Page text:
Tuesday, July 17, 2012

17-Jul-12: Sinai used to be seen as a paradise

From a Sinai Treks vacation site [Source]

Wikipedia says the Sinai Peninsula is "tourist destination due to its natural setting, rich coral reefs, and biblical history. Mount Sinai is one of the most religiously significant places in the Abrahamic faiths." It's an optimistic assessment, looked at through the eyes of 2012.

The head of Israel's Military Intelligence, Aviv Kochavi, told the Foreign Affairs and Defense Committee of the Israeli parliament - the Knesset - this morning (Tuesday) that the IDF has so far been instrumental in recent days in uncovering and stopping no fewer than ten separate terror cells based in Sinai. He says it has multiple additional terror groups under surveillance at the present time. Ynet says the new Sinai reality came up in the discussions Sunday and yesterday among the Israeli leadership (Netanyahu and Barak), and Hillary Clinton, the visiting US Secretary of State. 

Sinai terrorists have deployed rockets, machine-guns and explosives against Israelis on several occasions in the past several months. They killed an Israeli working on the new Israel-Egypt border security fence, and nine additional Israelis in the Islamic Jihad terror attack on a bus traveling on Highway 10 last summer of 2011. The terrorists destroyed sections of the Egypt-to-Israel gas pipeline more than a dozen times in the past year. That pipeline is now no longer delivering gas to Israel. Kidnappings and abductions of Americans, Europeans and other foreign tourists and visitors are a daily reality, right up until this morning.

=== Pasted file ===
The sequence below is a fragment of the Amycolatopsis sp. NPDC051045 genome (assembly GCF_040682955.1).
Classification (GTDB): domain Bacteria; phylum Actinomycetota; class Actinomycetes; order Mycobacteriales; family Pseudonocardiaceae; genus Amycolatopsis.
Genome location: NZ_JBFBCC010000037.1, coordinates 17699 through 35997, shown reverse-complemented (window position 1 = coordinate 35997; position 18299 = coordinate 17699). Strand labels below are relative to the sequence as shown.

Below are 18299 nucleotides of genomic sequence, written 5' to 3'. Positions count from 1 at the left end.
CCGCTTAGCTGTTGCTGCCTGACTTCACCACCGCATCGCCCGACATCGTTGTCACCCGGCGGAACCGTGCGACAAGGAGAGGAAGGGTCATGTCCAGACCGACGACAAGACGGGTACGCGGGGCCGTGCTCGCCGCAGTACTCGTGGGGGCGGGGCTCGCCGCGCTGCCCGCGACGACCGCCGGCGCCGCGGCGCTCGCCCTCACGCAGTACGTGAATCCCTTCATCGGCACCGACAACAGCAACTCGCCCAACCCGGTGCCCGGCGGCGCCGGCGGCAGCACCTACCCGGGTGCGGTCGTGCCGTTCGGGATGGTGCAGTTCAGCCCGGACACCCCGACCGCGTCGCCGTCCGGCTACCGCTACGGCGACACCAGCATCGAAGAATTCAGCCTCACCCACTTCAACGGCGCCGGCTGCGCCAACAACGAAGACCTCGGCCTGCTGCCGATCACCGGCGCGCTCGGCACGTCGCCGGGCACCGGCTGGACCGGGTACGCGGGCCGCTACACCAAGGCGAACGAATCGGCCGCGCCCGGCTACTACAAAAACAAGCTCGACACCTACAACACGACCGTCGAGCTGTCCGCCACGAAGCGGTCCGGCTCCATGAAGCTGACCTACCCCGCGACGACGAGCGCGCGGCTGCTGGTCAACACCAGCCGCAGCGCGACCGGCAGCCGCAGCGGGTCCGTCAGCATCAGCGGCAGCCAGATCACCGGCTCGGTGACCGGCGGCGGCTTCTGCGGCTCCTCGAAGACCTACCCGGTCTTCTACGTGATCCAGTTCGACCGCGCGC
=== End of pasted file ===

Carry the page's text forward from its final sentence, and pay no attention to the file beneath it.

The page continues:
Egyptian officials routinely blame Israel for "trying to spread panic with rumors and irresponsible statements" and making efforts "to impede the area's booming tourism industry" [source] But sober observers know it's far from being an Israelis-only concern. 

The traveler's advisory site of the UK Foreign Office, as of this afternoon, warns visitors to Egypt that "due to the significant increase in the risk of criminal activity in the North Sinai area, we advise against all but essential travel to Sinai north of the Suez-Taba road." 

U.S. citizens who plan to visit the Sinai in spite of the persistent threat of terrorist attacks should exercise great caution. Travelers should remain alert to their surroundings and are reminded that crowded tourist areas have been the target of terrorist activities. Travelers should use caution when visiting destination resorts and hotels without significant physical setback and security procedures... U.S. Embassy personnel in Egypt are currently prohibited from traveling to the Sinai, except by air to Sharm El Sheikh. Overland travel by U.S. government (USG) employees anywhere in the Sinai outside of Sharm El Sheikh is prohibited. In addition, travel by road by USG employees west of Marsa Matruh on the north coast is prohibited. Travel between Fayoum, Asyut, Sohag, and Qena; and Fayoum is only approved on a case by case basis.No one is asking for our advice, but we say the presence of tourists is almost always a good thing, just so long as they are making a mature assessment of the risks they are taking by going there.
On a slightly more upbeat note, Kochavi spoke about the growth in MI's capabilities, referring in particular to a significant rise in the number of young service personnel joining the force. The officers training cadre grew this year by 25%, though we are left with the impression that the scale of the overall challenge, particularly in Sinai and in light of the tectonic changes going on in Moslem Brotherhood-led Egypt, grew more rapidly than that.

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